DIY – Dipped Vase

I fell in love with the dipped vase the second I saw it on some of the leading interior design social accounts – professionals such as Studio McGee and Monika Hibbs have been styling centrepieces and floating shelves with dipped vases for quite some time. I love the clean and simple design and how versatile these vases are – they look just as nice empty as they do filled with flowers.

The one downfall – these ready made vases retail for anywhere between $150 and $250. While I like to think that I am able to appreciate the beauty and value of home decor pieces, I also really like to change things up fairly often, so I couldn’t justify spending so much on a vase. But where there is a will, there is a way; hence why I decided to make my own!

Let me start off by saying that if you’re looking for a truly beginner DIY project, this is it! The investment for supplies is small, the time it takes to create the look is minimal and, on a scale of simple to difficult, this one is E-A-S-Y!


  1. Spray paint [I used Rust-Oleum Chalked Ultra Matte Paint in Linen White ($13)]
  2. Painter’s tape
  3. Plastic food wrap
  4. Glass vase [I used Ikea Begarlig Vase ($23) and Ikea 365+ Jar ($7)]


  1. Make sure your vase is clean and dry (remove any stickers and residue).
  2. Measure how thick you want your dipped portion to be. For this vase, I dipped the bottom one-third. TIP: Use a pencil to mark off where you want to have your line on several spots around the vase, so that you can tape the line evenly throughout.
  3. Tape around, pressing firmly to ensure no air gaps.
  4. Cover top portion of vase with plastic food wrap. Make sure it overlaps, but does not pass, the painter’s tape. Secure the food wrap with more painter’s tape, pressing firmly to ensure full adhesion.
  5. Make sure you have enough space around the vase to be able to move as you spray. TIP: You want to move the paint bottle back and forth as you spray and be sure to spray lightly. It is better to repeat this step several times than to spray too much at once because that will lead to drips in the paint.
  6. Let dry – approximately 30 minutes.
  7. Repeat until you reach the desired color – I did 3 rounds of spray paint.
  8. Allow paint to dry completely – 2 to 3 hours – before removing tape and plastic.
  9. If there is any “bleeding” from removing the tape, use a cotton swab (a Q-tip for my Canadian friends!) dipped in nail polish remover to take off any excess paint.
  10. Fill with beautiful flowers or leave empty and ENJOY!

This is such a simple project with endless possibilities. You don’t need to do a straight line, a diagonal one would also look great! You can use a different paint colour to change things up (I’m thinking of making a burgundy or deep army green one for my Fall decor). And, best of all, you’re not limited to the shape and size of the vase – make a few different ones for a layered look!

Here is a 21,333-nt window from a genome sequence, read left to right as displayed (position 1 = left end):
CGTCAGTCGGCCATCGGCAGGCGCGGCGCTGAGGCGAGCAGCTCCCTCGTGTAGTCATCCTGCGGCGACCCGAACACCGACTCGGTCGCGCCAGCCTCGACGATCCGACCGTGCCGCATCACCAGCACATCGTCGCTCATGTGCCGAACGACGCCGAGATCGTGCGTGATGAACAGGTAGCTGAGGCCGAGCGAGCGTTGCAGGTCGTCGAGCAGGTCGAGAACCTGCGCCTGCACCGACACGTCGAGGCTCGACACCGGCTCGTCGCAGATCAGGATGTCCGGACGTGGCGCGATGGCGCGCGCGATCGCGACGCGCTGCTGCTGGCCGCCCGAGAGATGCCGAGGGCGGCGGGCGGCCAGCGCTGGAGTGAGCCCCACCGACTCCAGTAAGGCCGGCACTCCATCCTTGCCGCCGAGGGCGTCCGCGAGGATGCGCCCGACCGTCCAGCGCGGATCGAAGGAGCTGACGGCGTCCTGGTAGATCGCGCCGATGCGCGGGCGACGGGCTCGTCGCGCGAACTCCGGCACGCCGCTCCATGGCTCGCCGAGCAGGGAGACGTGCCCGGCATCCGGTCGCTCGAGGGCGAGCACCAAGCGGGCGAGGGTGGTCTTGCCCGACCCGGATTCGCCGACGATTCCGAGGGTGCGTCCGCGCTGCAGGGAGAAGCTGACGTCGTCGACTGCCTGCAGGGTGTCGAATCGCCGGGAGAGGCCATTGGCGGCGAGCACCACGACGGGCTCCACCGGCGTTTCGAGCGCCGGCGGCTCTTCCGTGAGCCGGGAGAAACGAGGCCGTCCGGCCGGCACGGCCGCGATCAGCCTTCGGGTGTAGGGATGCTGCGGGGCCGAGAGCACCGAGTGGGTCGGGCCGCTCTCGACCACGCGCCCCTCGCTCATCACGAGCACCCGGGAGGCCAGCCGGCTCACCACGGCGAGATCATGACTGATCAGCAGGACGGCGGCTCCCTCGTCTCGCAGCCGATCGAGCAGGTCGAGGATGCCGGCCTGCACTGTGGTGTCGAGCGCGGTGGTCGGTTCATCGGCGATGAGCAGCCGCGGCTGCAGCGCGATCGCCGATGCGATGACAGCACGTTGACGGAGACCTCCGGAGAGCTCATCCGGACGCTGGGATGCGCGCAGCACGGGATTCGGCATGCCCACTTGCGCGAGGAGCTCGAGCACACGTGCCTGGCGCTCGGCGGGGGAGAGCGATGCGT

I love how mine turned out and appreciate them even more knowing that I didn’t have to pay an arm and a leg for them! Be sure to tag me on Instagram if you make these – would love to see your creation!

Welcoming Baby #2 into a Rental

It’s so true what people say – you really do “plan” less for your second child.

I was four months pregnant with Theo when we moved into our last home. By that time, I had already mentally designed his nursery and we had a painter in the house in the first week to paint his room. A month later, we had a carpenter there to build his custom closet. By the time I was six months pregnant, the whole space was basically ready for him.

Baby #2 has been a completely different story. Of course, the circumstances are different now. We found out we were pregnant almost immediately after selling our home and purchasing the land, so we knew that this baby would likely spend his/her first year in our rental home. For me, it also meant that I wouldn’t be able to design a traditional nursery (although I am designing an entire house, so my creative juices are still flowing…).

But just because I can’t welcome Baby #2 into a meticulously laid out nursery doesn’t mean he/she won’t have a space of their own in our little rental. The baby will be in our room for the first little while, so we’ve moved Theo into his big boy bed and the crib is now by my bedside. Eventually, the guest room will double as the baby’s room so the baby could have his/her own room.

The one focus I have had in planning this space is to try, as much as possible, to buy things that have multiple uses. For example, since we are short on space, we removed the sliding closet doors from the guest room and have turned it into the baby’s make-shift closet with the Ikea Jonaxel storage systems that I plan on using in our future closets at the next house.

We learned with Theo that babies need to be changed a lot at first and we didn’t always rush to the change table in his room to change him; so, this time around, we omitted the dresser/change table (also in part because there is no room) and are setting up a couple of the Ikea Raskog utility carts instead. Later on, these can double as art and crafts carts for the kids… We’ll just change and dress the baby on the bed or couch or floor, much like we ended up doing with Theo anyway.

Ultimately, although I feel a little guilty that I am not giving Baby #2 the same house welcoming as we did for Theo, I’m choosing to see this as a positive in the long run. The reality is, by the time Theo was approaching his second birthday, I was already thinking of ways to change his room to move away from the “nursery” feel towards the “boy-room” feel. The way I see it, since we’re not finding out the gender of our current baby, not being able to design a nursery now will give me more time to design a “boy- or girl-room” for when we move into our Custom Home.